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Team effort

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Collaboration is key when running a construction business, so here’s how to work seamlessly withbuilders, tradespeople and suppliers.

A successful build is dependent on many factors, and often there are multiple stakeholders involved in bringing a project to fruition. The bigger and more complex the build, the more professionals will be brought on board – each with a specialised task to execute within a specific timeframe. The only instance in which this becomes a case of ‘too many chefs’ is when lines of communication falter. One delayed task or misinterpreted request can result in a domino effect, impacting the timing of the entire project.

For a build to be completed on schedule, on budget and of high quality, a collaborative approach must be adopted by each party – and must remain consistent at every step of the process. This applies from the very conception. An incredible property can be created on paper by an architect alone. But collaboration with a builder is vital to identify potential roadblocks and limitations during the construction process and ultimately achieve the best possible result for the client.

Key objectives

Andrew Payton, director of Sydney-based AJP Constructions – a boutique builder specialising in high-end, architecturally designed homes – believes collaboration is crucial to ensure all stakeholders work towards the same goal.

‘The project’s key objectives must be outlined from the start, so all relevant parties know their role throughout the process – from architects to clients, consultants and sub-contractors,’ he explains. ‘Clear, updated communication with all stakeholders is fundamental.’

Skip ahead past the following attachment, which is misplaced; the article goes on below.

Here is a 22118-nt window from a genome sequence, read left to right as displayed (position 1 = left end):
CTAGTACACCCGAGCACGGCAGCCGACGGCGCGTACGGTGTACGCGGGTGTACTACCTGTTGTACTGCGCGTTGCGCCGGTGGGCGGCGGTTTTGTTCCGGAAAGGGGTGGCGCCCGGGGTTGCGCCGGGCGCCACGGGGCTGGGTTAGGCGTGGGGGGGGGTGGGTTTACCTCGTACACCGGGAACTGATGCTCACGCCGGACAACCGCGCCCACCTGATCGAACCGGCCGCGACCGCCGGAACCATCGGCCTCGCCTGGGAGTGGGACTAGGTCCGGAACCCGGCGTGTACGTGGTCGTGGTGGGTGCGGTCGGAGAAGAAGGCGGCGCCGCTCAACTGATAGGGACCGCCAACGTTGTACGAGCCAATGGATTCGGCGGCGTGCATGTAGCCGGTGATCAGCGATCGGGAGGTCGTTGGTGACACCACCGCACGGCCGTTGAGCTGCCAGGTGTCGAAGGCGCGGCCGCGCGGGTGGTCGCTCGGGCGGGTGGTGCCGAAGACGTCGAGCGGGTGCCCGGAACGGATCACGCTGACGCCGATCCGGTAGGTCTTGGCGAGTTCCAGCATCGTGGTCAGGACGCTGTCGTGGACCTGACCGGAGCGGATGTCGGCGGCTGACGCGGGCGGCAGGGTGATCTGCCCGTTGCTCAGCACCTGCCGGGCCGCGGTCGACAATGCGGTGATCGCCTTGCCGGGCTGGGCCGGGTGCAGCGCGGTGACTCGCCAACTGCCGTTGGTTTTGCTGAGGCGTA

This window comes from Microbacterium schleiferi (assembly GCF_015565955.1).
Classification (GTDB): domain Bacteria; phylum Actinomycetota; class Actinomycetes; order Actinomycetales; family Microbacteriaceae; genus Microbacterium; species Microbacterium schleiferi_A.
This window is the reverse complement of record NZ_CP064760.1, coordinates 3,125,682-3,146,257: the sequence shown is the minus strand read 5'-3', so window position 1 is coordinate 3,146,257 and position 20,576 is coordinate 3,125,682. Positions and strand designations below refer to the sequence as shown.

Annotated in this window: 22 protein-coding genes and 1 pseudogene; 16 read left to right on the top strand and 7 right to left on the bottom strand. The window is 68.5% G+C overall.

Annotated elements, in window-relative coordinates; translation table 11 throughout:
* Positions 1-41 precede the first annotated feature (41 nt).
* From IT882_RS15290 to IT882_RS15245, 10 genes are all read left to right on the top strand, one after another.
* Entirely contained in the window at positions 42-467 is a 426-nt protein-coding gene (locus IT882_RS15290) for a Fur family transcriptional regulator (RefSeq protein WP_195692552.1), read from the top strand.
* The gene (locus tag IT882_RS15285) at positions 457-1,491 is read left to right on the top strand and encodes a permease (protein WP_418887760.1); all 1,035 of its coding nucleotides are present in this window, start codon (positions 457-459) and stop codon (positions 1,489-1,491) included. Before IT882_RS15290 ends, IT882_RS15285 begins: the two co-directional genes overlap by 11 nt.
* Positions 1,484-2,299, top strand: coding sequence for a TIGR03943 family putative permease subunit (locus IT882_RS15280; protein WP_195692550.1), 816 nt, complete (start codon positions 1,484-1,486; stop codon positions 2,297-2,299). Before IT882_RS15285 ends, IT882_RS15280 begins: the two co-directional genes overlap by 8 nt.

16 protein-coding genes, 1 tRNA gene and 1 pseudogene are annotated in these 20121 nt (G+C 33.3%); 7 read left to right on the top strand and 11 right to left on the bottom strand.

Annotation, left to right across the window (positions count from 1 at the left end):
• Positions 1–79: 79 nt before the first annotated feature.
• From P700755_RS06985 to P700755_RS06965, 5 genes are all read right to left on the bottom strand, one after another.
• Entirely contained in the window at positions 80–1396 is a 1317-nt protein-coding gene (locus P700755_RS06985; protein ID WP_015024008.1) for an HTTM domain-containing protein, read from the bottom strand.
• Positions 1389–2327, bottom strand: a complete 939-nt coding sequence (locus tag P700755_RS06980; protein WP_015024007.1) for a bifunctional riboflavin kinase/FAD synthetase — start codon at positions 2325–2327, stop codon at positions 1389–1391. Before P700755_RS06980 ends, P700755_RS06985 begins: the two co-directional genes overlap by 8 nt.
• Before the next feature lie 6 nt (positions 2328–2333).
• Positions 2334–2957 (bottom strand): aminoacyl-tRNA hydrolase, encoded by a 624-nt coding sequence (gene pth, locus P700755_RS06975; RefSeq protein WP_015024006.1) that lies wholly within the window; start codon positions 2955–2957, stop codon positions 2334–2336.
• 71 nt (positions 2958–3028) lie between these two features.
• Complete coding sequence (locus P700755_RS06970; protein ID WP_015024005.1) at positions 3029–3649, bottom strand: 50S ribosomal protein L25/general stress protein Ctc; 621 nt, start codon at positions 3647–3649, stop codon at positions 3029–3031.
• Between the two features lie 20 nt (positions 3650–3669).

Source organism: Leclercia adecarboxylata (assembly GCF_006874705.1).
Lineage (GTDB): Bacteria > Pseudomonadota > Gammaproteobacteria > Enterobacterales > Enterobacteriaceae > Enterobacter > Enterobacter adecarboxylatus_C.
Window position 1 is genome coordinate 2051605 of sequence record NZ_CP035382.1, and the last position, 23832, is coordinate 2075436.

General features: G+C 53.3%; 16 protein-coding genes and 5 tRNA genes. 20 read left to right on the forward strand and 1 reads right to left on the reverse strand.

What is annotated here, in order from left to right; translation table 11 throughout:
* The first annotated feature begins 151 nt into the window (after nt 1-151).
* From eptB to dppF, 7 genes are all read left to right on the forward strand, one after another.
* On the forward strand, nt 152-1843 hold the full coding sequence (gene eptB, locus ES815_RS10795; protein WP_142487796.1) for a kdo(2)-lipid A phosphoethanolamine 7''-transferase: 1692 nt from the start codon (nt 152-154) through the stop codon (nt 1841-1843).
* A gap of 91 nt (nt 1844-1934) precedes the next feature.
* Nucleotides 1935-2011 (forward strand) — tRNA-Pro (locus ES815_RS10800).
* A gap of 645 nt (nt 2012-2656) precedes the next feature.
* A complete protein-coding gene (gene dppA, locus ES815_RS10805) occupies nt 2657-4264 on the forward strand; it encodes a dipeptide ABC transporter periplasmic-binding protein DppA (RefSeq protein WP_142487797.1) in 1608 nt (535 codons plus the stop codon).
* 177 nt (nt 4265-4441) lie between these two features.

Fortem Projects, a Melbourne builder specialising in premium contemporary homes and period restorations, also believes that a united approach across the board achieves the best results.

‘With so many different parties that get involved throughout a single project, it’s vital for the builder to be a team player,’ says Chris Curtain, who founded the business together with partner Stuart McFarland. ‘Collaboration helps build trust with all the different stakeholders. It increases efficiency, saves money and keeps chaos at bay.’

Chris Curtain, founder of Fortem Projects (left), with Tadhg Devane
Chris Curtain with Fortem Projects’ Will Crowe

System solutions

So how is such positive collaboration achieved? This can be as simple as weekly internal meetings to identify challenges or use an online project management system to bring all internal and external stakeholders together.

Both AJP Constructions and Fortem Projects utilise project management software to streamline communications. The cloud-based software is home to all documents, questions, comments, and updates for everyone involved in a project to view anytime, anywhere.

This accessibility allows all parties to work in real-time – as soon as a task is completed or the architect makes an adjustment to the plans, all subcontractors are instantly notified of the change.

Payton and his team also use building information modelling, a 3D computer modelling system that provides 360-degree insight into every detail of the project.

‘Working in real-time minimises the risk of delays and re-work, and allows key parties to schedule resources efficiently and effectively,’ Curtain says. ‘With all the challenges we are experiencing with supply chains in the industry due to the pandemic, planning for the project has never been more critical.’